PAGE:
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About really, really small (people’s) conversations

There can’t be many conversations ‘smaller’ than those between babies and their parents and carers, but that doesn’t mean those exchanges are unimportant. In fact, as we would surely all agree, precisely the converse is the case.  It’s no surprise then that a literature review and some direct research reported today (19 October) add credence to this commonly held belief.

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The importance of 'tiny, apparently meaningless' conversations

case studyWhat follows is a commentary by The Guardian Society Daily blog editor, Patrick Butler (to whom thanks) on The importance of tiny conversations

Sometimes it’s tiny, apparently meaningless conversations and formalities that matter when it comes to forming an opinion about whether a public service is “good” or not. Sometimes it’s not the words but the tone and the manner in which they are delivered that tells you something profound about the nature of your relationship with the service you are using, particularly if it is a ‘care’ service.

So even if it’s a good, efficient service, you might go away nursing ambivalent feelings about your overall experience. A relative of mine, in his 80s, who recently had to spend two days in hospital came away incensed by the way the nurses referred to him by his first name, rather than the “Mister + surname” formula. He was sure they thought they were being breezily cheerful: to him it felt disrespectful and patronising, as though they were treating him as a helpless child.

Here’s a couple of other examples of “tiny conversations” that I’ve come across online recently.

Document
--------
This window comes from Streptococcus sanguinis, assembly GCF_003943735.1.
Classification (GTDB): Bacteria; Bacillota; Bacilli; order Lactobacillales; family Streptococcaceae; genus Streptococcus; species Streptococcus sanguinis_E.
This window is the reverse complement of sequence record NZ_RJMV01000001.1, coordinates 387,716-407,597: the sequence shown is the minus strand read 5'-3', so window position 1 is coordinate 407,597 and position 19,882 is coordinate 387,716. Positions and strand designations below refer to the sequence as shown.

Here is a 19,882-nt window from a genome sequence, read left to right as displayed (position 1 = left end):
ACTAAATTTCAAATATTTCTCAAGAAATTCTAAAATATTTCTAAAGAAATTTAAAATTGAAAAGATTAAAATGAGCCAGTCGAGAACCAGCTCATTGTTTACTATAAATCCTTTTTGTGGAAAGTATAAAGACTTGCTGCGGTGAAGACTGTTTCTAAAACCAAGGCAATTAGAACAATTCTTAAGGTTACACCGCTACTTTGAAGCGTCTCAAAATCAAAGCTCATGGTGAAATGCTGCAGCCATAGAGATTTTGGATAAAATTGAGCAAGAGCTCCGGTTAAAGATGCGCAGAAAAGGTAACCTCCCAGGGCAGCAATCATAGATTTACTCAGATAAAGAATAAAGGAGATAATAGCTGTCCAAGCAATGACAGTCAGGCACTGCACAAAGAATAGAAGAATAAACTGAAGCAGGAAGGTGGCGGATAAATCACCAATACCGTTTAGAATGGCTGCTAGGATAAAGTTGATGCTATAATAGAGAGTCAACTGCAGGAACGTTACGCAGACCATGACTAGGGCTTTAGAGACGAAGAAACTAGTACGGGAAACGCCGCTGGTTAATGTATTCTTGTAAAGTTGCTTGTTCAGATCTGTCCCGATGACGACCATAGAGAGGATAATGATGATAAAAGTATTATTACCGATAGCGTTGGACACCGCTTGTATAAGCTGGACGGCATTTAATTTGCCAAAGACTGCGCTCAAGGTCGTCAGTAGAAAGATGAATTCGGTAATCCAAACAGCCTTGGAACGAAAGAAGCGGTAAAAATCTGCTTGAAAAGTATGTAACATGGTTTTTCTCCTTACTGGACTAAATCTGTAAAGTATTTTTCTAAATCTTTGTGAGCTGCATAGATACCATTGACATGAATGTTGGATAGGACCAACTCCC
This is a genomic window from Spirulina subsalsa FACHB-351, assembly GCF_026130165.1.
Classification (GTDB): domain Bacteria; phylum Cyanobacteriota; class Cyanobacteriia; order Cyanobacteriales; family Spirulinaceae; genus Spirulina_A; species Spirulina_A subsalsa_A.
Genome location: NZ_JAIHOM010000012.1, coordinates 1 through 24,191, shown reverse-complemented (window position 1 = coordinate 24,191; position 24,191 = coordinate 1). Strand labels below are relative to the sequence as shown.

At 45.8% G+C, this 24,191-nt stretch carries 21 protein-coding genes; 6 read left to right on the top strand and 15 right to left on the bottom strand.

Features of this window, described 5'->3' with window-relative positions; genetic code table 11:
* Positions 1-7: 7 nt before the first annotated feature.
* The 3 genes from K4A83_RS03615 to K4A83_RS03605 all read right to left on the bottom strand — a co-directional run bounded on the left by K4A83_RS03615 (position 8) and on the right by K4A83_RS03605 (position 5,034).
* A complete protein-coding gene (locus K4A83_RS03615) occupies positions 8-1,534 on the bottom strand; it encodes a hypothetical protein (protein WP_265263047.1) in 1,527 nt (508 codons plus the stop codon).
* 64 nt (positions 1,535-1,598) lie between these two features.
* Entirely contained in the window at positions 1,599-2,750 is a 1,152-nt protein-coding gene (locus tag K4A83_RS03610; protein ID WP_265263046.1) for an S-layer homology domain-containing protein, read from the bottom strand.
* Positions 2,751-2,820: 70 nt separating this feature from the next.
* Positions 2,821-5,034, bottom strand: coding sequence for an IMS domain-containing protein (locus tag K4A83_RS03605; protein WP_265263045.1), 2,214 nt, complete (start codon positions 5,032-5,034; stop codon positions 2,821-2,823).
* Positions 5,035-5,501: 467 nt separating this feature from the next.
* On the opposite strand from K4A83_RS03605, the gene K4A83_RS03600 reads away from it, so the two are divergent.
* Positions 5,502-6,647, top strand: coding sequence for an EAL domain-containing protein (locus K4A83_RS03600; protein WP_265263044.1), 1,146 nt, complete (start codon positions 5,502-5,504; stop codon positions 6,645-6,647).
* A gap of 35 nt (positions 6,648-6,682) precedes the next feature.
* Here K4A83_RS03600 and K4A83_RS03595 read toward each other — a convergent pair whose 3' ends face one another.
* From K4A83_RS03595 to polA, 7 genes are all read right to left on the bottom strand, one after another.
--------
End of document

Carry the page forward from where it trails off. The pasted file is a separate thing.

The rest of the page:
First, a typically thoughtful reflection [on Ethnic Origin ] from social worker blogger Fighting Monsters describing one such “little conversation” during a recent hospital visit. And second, this posting on the excellent Patient Opinion website, from a hospital patient utterly dismayed and confused by the assumptions of a doctor at North Durham University hospital. I’ll reprint it in full:

“I was admitted to hospital with sickness, dizziness and low blood pressure.
I was examined and put on the medical admission ward. I was put on a drip and antibiotics for a few days. I was seen by a few doctors whom I felt none explained to me what could be wrong with me as I was very poorly.
Then a doctor came to me and said, “I have read your file and realised that you are gay and so I have arranged for you to have a HIV test tomorrow.”
I was deeply offended about this as she did not even ask anything about me or my very long-term partner of 22 years and consequent marriage.
Before I had a chance to say anything further to her, she walked away and so I ask three different nurses to ask her to come and see me again but she never did. I think this is outrageous and unfair.
Does anyone know whom I can make a formal complaint to?”

Now, that’s one side of the story, obviously, and the hospital hasn’t yet responded to the post (and that’s the beauty of Patient Opinion and web 2.0, that the hospital can not only be held accountable but can fulfil its duty of accountability, personally and in public, and in more-or-less real time). But you can see why the patient is angry.

By the way, it’s well worth a trawl through the posts on Patient Opinion: it’s not, as some may fear, a whingers’ charter, but full of accounts of good experiences. A not uncommon sentiment is:

“I can’t praise the staff highly enough.”

These are all real-life small conversations, assisted as Patrick Butler says by the latest in web technology.

What can we learn from these conversations, and how can they best become part of the move towards bigger sustainable change?

Is life experience a generally marketable asset?

Is life experience something we normally get opportunities to articulate in the workplace?

In other words, do employers value in a measurable way how people act and see the world?

And does that affect how some of us communicate in and / or out of the workplace?

Is age important for how we think?

QuestionsSome people see age as a big influence on how we view the world, how we behave, vote and much else.

Others say it’s not our age, but rather our personal contexts and experiences, which shape these things.

Does a person’s (apparent?) age as such generally affect how you interact with them?

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